October happens to be both National Disability Employment Awareness Month and AAC Awareness Month. Given that I work on projects dealing with both employment and AAC, I wanted to talk about the employment of people who use AAC. First though, let me talk about the relevant activities I do as a faculty member. I’m the Resources and Outreach Manager for Advancing Employment. Advancing Employment is dedicated to building a community for inclusive employment in Georgia. It is here where individuals with disabilities, their families, service providers, and others interested in employment can learn and connect with one another. This Center started from and is mostly funded by a grant from the Georgia Council on Developmental Disabilities (GCDD). I also am set to direct a project called, Preparing for Employment: An Advancing Employment Initiative. This project is funded by the Craig H. Nielson Foundation. Preparing for Employment has one main goal: to increase the number of Georgians with newly acquired spinal cord injuries access to information and support regarding re-entering the workforce In addition to working on our Advancing Employment projects, I participate in the activities of the RERC on AAC as Co-Leader of Dissemination and Training The Rehabilitation Engineering Research Center on AAC is a collaborative center committed to advancing knowledge and producing innovative engineering solutions in augmentative and alternative communication. It is funded by the National Institute on Disability, Independent Living, and Rehabilitation Research, grant number 90REGE0014. Finally, I am the current Vice-President for People Who Use AAC and Their Families for the United States Society for Augmentative and Alternative Communication (USSAAC). This organization is dedicated to supporting the needs and rights of people who use Augmentative and Alternative Communication (AAC). It was established in 1991 as a national chapter of the International Society for Augmentative and Alternative Communication (ISAAC).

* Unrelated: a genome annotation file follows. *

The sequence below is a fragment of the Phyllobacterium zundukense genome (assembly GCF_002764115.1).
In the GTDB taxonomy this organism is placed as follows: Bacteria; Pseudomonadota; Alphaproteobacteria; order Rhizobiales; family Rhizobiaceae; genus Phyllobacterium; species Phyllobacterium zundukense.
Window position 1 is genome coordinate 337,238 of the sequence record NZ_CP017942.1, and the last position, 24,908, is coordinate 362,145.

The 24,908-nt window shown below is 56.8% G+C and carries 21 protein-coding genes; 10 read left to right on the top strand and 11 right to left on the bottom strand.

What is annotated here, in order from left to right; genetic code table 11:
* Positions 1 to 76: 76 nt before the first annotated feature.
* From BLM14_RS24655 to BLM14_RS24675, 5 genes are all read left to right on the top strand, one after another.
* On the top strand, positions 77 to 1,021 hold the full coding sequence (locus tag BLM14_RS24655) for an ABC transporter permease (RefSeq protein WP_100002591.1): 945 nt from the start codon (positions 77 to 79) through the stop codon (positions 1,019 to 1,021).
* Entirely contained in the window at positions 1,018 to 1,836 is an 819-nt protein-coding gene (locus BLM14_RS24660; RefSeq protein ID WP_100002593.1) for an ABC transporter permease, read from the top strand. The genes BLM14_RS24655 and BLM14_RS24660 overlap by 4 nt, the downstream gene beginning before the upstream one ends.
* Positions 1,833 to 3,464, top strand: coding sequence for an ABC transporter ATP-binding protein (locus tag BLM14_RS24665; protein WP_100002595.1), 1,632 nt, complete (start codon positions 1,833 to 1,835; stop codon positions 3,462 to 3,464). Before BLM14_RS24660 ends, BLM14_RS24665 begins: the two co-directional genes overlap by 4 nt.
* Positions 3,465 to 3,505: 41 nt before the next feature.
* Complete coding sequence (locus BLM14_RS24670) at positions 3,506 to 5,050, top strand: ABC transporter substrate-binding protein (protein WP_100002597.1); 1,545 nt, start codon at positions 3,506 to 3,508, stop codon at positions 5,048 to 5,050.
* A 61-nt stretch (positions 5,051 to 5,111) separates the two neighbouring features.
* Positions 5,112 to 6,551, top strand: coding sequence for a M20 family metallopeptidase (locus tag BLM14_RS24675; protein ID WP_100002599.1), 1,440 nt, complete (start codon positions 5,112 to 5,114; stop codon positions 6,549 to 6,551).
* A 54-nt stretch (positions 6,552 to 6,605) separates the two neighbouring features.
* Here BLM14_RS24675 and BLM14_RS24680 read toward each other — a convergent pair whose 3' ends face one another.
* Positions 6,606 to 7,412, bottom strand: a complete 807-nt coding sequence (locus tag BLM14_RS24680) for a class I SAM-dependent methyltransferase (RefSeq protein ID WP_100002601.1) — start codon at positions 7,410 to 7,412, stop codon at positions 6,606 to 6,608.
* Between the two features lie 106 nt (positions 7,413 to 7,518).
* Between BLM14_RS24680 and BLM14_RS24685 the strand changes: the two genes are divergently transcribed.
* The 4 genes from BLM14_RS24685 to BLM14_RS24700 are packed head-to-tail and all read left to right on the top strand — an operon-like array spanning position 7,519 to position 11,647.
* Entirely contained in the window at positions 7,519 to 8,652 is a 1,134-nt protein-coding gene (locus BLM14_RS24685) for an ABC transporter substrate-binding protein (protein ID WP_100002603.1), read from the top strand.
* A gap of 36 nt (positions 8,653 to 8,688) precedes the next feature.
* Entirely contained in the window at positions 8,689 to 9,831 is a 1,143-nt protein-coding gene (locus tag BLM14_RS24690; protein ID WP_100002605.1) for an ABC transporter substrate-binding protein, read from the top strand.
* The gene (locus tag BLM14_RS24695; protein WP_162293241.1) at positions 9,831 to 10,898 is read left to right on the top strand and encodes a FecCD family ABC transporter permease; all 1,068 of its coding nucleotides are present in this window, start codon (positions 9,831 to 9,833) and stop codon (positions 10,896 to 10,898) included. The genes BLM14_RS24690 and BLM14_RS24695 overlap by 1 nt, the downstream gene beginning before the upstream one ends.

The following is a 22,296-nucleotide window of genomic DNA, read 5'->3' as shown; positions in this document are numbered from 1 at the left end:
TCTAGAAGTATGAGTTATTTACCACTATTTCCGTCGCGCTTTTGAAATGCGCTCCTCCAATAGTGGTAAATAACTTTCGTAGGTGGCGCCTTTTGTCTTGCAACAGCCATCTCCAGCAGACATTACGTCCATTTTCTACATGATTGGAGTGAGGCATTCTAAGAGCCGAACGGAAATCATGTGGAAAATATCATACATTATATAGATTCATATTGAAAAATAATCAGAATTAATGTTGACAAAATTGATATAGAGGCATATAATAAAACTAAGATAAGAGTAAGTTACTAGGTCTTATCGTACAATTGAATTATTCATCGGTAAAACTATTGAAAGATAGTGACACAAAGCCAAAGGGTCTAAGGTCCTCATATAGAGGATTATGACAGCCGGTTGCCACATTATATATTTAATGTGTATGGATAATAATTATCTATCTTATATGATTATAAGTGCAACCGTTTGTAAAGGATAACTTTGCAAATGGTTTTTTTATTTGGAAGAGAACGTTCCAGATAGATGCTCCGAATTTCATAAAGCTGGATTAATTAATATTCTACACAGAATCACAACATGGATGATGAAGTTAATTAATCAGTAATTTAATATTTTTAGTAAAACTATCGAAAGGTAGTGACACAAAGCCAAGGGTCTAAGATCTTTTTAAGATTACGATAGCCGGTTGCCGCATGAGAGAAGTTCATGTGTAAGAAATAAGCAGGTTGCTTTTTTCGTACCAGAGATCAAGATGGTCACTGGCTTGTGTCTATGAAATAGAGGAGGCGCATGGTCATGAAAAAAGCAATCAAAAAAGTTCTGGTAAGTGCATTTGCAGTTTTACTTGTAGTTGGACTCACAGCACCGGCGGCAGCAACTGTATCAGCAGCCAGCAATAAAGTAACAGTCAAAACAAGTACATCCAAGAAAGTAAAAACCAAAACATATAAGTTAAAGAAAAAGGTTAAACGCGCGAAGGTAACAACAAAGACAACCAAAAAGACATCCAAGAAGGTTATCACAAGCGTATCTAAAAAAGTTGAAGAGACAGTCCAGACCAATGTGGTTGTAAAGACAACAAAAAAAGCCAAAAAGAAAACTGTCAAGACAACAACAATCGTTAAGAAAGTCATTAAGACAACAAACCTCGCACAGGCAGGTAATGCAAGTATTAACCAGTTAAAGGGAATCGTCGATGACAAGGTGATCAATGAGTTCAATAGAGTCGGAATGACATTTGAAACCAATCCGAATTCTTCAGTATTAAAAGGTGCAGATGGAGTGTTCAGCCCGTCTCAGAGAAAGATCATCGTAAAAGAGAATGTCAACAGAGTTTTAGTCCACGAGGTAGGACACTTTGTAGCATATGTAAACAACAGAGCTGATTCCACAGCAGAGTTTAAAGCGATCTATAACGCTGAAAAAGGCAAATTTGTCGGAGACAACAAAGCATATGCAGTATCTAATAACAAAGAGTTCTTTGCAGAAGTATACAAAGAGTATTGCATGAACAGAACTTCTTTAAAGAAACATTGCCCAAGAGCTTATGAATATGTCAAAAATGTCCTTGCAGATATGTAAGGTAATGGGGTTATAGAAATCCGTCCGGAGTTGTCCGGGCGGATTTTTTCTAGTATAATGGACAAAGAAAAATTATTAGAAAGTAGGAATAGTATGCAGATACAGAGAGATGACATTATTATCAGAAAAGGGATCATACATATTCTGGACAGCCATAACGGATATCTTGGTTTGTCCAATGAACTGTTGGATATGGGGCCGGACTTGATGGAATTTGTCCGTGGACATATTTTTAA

My colleagues at the RERC on AAC at Penn State University have stated in a few articles that more than 95% of individuals with complex communication needs are not employed full-time. According to the Bureau of Labor Statistics, in 2018, 77% of people with disabilities were not employed full-time. Both these statistics are really dreadful. However, a 5% full-time unemployment rate means I’m one of the very few people using AAC employed full-time. I should not be one of a few people who earn a good income and reap all the benefits of being financially stable. It’s simple. The more money one acquires through employment, the more choices they have. Everyone should have the same opportunities I have, and even better access to supports and services.